27 cases of the flu were reported to the Middlesex London Health Unit, during the week of March 4 – March 10.
There were 20 cases of influenza A and seven cases of influenza B reported to the Middlesex-London Health Unit, and while 19 people were hospitalized, one person also died.
Mary-Lou Albanese is the manager for the Infection and Disease Control Team at MLHU.
“It’s been a different flu season, in terms of what cases we are seeing and the high numbers we’re seeing.”
Often cases of Influenza B occur towards the end of flu season, but this year the cases came early. Albanese says that this year will see double the amount of numbers than last year.
“This flu season there have been a lot more cases . Last flu season, we had a total of 480 for the entire year and this year, we are already up to 722 cases as of March 10th, and the season isn’t over yet.”
Since September 1, 2017, the health unit says that 367 people have been hospitalized, and 38 people have died. All of the victims were over 50 years old.
“Those who are over the age of 50 tend to have other medical conditions or have a lesser ability to fight off infection and therefore we often see numbers of deaths higher in the older population rate.”
What about the Quadrivalent Vaccine?
There was a new vaccine introduced this season – the quadrivalent. It protects against four strains of influenza viruses. Originally meant for just children, the health unit was given permission to distribute the vaccine to everyone.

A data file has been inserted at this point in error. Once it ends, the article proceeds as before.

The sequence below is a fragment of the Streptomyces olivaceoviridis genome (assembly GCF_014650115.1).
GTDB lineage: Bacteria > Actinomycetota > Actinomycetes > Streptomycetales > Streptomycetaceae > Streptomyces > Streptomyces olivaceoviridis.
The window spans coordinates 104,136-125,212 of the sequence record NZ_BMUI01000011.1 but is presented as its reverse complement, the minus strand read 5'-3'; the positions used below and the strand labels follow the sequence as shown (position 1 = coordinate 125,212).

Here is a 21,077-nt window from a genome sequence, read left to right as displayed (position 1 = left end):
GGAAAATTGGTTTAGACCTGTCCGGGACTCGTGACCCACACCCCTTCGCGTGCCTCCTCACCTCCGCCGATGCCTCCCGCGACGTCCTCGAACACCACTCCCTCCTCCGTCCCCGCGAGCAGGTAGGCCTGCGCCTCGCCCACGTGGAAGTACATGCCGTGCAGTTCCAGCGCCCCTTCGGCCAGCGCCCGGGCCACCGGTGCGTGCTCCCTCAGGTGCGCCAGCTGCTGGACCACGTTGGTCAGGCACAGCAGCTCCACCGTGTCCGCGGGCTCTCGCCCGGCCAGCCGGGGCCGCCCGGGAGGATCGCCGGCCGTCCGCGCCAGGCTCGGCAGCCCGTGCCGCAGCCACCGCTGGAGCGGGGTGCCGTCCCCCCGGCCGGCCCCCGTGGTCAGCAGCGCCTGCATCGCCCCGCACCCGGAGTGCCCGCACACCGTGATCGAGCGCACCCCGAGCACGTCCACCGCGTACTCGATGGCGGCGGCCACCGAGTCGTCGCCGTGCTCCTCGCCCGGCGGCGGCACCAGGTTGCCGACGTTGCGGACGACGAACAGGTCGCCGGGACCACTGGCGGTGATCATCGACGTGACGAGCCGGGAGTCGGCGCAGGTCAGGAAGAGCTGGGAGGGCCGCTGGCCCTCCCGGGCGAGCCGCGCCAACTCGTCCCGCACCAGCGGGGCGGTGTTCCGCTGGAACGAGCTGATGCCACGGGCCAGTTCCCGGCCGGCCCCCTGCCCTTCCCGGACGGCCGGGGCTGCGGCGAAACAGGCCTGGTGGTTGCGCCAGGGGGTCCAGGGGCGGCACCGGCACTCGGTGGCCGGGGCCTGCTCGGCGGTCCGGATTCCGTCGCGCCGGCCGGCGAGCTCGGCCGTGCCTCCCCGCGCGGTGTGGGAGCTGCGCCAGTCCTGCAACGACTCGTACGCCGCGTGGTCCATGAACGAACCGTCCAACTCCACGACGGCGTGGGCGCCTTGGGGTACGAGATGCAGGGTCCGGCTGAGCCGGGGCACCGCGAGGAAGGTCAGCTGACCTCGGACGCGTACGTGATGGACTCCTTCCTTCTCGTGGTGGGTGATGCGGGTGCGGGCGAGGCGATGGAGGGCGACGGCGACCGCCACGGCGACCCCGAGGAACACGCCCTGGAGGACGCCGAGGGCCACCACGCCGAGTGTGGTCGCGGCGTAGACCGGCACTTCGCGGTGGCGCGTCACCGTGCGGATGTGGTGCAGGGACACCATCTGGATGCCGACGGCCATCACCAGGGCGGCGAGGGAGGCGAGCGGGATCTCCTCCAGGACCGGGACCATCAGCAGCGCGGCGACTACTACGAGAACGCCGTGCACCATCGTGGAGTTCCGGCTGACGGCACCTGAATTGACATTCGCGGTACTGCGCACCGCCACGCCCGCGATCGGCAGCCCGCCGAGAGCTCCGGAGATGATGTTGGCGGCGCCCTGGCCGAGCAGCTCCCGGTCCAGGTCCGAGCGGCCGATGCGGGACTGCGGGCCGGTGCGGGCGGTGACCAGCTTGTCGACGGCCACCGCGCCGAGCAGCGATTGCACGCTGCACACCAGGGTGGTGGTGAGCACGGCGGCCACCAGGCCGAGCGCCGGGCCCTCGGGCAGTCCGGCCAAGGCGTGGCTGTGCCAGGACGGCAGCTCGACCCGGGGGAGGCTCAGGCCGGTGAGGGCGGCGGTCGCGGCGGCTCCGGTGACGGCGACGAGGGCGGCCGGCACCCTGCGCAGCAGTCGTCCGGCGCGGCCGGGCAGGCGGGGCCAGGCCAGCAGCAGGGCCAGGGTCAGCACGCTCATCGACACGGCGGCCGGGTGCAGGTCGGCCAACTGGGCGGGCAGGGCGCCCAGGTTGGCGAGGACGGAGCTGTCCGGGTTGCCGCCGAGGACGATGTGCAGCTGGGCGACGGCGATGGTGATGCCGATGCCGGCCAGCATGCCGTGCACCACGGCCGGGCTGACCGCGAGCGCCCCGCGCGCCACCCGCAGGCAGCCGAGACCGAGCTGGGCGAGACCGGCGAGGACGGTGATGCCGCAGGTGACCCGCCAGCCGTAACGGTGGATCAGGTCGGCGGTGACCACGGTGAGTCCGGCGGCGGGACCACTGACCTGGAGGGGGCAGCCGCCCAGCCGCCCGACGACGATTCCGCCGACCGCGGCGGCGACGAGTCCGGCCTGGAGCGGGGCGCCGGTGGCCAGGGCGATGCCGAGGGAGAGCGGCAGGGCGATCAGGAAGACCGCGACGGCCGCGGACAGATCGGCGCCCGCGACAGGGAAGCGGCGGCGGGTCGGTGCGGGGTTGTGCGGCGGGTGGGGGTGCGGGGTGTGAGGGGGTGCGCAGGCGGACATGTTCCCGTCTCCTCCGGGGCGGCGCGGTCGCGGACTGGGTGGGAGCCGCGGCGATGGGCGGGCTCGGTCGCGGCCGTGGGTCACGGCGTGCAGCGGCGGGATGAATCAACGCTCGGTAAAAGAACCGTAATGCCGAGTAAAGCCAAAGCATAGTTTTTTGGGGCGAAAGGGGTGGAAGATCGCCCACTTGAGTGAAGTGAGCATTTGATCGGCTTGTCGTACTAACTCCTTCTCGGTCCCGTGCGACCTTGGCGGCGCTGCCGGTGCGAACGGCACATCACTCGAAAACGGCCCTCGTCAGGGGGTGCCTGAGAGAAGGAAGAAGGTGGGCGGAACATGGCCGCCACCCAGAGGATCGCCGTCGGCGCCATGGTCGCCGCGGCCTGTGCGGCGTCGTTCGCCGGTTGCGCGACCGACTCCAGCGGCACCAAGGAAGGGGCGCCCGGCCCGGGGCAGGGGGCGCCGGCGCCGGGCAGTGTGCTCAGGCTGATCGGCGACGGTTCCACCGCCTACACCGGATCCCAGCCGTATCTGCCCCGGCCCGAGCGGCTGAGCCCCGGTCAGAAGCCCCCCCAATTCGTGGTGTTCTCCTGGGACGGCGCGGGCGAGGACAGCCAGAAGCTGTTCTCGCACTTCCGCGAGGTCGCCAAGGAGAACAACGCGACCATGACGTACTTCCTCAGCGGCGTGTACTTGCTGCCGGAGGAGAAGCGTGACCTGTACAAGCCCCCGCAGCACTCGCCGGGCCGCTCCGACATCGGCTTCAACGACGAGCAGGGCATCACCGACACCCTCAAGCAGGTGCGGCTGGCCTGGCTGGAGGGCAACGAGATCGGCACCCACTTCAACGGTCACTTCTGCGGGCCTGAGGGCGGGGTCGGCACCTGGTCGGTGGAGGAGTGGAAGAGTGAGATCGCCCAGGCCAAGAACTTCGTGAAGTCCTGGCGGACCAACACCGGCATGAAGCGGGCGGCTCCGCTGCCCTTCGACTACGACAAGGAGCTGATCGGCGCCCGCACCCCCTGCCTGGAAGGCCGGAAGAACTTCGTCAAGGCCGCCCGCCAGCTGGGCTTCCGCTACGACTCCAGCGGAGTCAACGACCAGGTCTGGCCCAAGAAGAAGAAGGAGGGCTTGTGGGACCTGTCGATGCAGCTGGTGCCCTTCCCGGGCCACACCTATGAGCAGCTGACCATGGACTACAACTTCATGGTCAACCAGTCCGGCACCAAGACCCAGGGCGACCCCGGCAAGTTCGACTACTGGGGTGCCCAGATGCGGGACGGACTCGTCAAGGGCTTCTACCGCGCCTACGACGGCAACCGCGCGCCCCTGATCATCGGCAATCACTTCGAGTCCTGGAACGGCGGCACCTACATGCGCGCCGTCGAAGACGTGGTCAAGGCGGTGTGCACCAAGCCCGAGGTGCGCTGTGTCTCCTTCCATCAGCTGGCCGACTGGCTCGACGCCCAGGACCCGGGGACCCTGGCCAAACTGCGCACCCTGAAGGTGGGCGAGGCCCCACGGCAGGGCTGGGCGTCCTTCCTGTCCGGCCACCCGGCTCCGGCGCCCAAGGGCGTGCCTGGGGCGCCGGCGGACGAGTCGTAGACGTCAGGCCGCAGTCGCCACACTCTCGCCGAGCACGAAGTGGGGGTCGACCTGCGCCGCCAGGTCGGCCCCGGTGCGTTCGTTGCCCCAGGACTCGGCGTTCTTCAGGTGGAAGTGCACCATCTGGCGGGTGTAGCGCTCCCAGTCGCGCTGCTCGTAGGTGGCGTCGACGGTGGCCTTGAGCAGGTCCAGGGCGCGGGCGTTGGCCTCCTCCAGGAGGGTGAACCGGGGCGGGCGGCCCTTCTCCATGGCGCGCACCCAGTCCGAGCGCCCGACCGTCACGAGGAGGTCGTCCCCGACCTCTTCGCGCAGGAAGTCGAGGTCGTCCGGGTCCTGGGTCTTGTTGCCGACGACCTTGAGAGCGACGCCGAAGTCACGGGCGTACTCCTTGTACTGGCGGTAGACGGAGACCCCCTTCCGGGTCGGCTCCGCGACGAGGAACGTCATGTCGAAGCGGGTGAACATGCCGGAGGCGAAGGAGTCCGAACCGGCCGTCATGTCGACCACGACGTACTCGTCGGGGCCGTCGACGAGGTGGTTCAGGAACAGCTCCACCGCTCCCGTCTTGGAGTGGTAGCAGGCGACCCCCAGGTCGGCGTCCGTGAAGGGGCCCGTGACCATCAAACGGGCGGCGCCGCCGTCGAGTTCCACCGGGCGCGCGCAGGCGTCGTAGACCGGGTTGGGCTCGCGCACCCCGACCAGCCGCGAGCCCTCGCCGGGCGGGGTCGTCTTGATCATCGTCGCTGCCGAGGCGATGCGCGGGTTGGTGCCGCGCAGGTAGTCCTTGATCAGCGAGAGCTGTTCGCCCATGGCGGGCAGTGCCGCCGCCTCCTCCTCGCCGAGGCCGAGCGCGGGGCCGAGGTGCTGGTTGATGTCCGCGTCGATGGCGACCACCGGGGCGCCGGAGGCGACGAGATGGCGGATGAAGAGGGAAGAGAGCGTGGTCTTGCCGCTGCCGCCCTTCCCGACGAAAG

“It’s not a simple process to develop a vaccine. The trivalent vaccine that came out first this flu season was supposed to be effective against influenza A and somewhat effective against influenza B. When we noticed that there was quite a bit of influenza B in the community, we were given approval to use the quadrivalent vaccine.”
The health unit still advises that the best method to protect yourself against the flu is to get the flu shot. “Getting the flu shot is the number one course of action against the flu. You are protected and provided some supported immunity so that way when and if you do get the flu, you may not get it to the same degree and intensity if you don’t have the flu shot.”
She adds that people also needs to remember the classic infection control practices, such as repeatedly washing hands and sanitizing, as well as coughing into elbows and not hands.